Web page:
I was seven when I almost drowned; I can still remember the initial feeling of
panic as I went under for the first time and then the struggle to the surface,
gasping for air. As I went under for the third time I felt a strange sense of
detachment and calm when suddenly I was pulled from the water by my
What has any of this got to do with fishing you may well ask? Well as usual in
our family Dad had taken the three kids out to give Mum a break but the
opportunity to fish at the same time was too tempting and we were as usual
by the water – and at the time none of us could swim!
I learned to fish as soon as Dad felt we were old enough to hold a rod – he
would have fished in a puddle if he thought he would catch anything. So much
of my childhood memories are about beaches and the sea. Low tide meant
bait catching – diving down holes dug in the sand to catch hold of the tail of a
juicy lugworm; foraging under rocks and in pools looking for peelers (crabs
that had soft bodies due to moulting) a much-loved dinner for many fish. We
also shrimped but that story is for another day.
Lugworms - Its coiled castings are a familiar sight on a beach at low tide.
As the tide came in the focus switched to the serious business of catching
fish. This wasn’t simply sport – we were catching fish to eat for dinner. And we
caught plenty – cod, plaice, rock and always, always eels – some big ones too
– always entangled in line and covered in slime. We used to race the eels
down the beach. Dad would curse as disentangling them from the line took
ages and was a very slimy job.
Sadly you won’t catch many of these species today – there has been too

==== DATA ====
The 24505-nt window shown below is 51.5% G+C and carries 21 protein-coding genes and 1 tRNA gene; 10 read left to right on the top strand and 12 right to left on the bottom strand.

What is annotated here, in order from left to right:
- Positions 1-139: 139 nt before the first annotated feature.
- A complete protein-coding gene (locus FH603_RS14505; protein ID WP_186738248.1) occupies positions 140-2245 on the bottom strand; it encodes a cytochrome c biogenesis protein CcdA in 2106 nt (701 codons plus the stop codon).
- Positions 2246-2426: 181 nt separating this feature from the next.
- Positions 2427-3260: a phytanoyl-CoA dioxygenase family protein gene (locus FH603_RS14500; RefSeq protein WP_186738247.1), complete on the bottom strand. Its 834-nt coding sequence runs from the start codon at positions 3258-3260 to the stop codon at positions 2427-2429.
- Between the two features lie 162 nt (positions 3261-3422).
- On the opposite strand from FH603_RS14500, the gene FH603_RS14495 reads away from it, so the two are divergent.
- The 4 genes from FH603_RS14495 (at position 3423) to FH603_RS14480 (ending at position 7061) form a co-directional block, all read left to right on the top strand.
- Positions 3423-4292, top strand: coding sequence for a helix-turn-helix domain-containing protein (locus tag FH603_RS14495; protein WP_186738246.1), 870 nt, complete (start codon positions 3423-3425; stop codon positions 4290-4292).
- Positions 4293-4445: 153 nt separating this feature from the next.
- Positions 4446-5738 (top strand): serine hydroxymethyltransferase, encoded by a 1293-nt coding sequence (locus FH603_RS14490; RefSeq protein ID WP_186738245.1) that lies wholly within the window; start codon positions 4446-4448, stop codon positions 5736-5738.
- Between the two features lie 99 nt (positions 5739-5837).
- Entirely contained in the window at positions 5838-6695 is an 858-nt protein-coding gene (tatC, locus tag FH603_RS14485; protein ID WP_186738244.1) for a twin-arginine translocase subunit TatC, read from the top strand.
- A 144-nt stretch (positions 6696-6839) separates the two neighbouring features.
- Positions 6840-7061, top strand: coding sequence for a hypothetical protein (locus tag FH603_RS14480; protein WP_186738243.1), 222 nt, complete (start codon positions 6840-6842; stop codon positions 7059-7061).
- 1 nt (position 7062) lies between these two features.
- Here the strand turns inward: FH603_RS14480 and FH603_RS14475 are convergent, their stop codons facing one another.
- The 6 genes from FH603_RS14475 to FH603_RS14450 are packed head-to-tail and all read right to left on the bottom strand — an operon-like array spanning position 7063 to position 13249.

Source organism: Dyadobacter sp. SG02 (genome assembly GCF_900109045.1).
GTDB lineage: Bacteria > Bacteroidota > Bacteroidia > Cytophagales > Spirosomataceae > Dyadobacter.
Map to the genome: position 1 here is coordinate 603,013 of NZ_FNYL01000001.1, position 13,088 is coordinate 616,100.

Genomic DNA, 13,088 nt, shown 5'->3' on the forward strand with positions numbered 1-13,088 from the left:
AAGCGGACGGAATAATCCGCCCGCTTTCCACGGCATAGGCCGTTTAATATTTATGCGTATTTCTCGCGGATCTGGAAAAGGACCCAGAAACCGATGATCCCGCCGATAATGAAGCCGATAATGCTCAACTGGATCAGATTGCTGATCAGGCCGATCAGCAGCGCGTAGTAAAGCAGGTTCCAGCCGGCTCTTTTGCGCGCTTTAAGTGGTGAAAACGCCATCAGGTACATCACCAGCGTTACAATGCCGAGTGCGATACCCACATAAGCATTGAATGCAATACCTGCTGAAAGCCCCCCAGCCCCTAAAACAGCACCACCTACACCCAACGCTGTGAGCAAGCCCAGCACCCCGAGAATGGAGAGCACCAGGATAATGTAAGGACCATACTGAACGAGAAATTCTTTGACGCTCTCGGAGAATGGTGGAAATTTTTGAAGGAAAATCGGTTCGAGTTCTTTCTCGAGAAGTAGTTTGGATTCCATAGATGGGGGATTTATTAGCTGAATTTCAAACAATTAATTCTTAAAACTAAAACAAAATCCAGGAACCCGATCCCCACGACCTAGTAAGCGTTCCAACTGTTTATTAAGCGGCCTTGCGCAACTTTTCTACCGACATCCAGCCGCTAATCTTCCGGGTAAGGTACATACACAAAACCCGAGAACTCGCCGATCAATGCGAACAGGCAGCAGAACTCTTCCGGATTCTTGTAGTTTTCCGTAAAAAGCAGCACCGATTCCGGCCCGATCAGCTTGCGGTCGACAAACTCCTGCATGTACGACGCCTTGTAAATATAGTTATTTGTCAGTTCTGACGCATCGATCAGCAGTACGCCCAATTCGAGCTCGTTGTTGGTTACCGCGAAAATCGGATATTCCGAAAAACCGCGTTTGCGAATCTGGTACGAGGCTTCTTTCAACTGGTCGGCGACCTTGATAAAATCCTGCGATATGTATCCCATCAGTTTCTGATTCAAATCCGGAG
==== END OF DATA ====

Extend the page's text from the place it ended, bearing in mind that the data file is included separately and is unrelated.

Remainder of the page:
much pressure on our stocks and it is now a long road back.
I have eaten fish all life – but for many there are challenges; many do not
know how to prepare and cook fish and yet it is incredibly quick and easy. To
help in a small way to address this the National Marine Park, working with
fishers, is producing a set of recipe cards of delicious inexpensive meals. We
are focusing on fish that are landed in Plymouth – there are nearly a hundred
species landed here!
Locally caught fish has a low carbon footprint – far lower than meat and so if
we can encourage a fish-eating habit that is sustainable we can be a little
kinder to the planet. Of course we must also be careful about restoring stock
levels so need to look at the amount we take from the sea so it is there for
generations to come.
Our fish eating habits are likely to change as some species move North
looking for colder water and others come in behind them.
Another part of our fishing project is to teach local people how to fish and we
will be running sessions when the weather improves working in partnership
with the Angling Trust.
I will be going along – but will do my best not to fall in!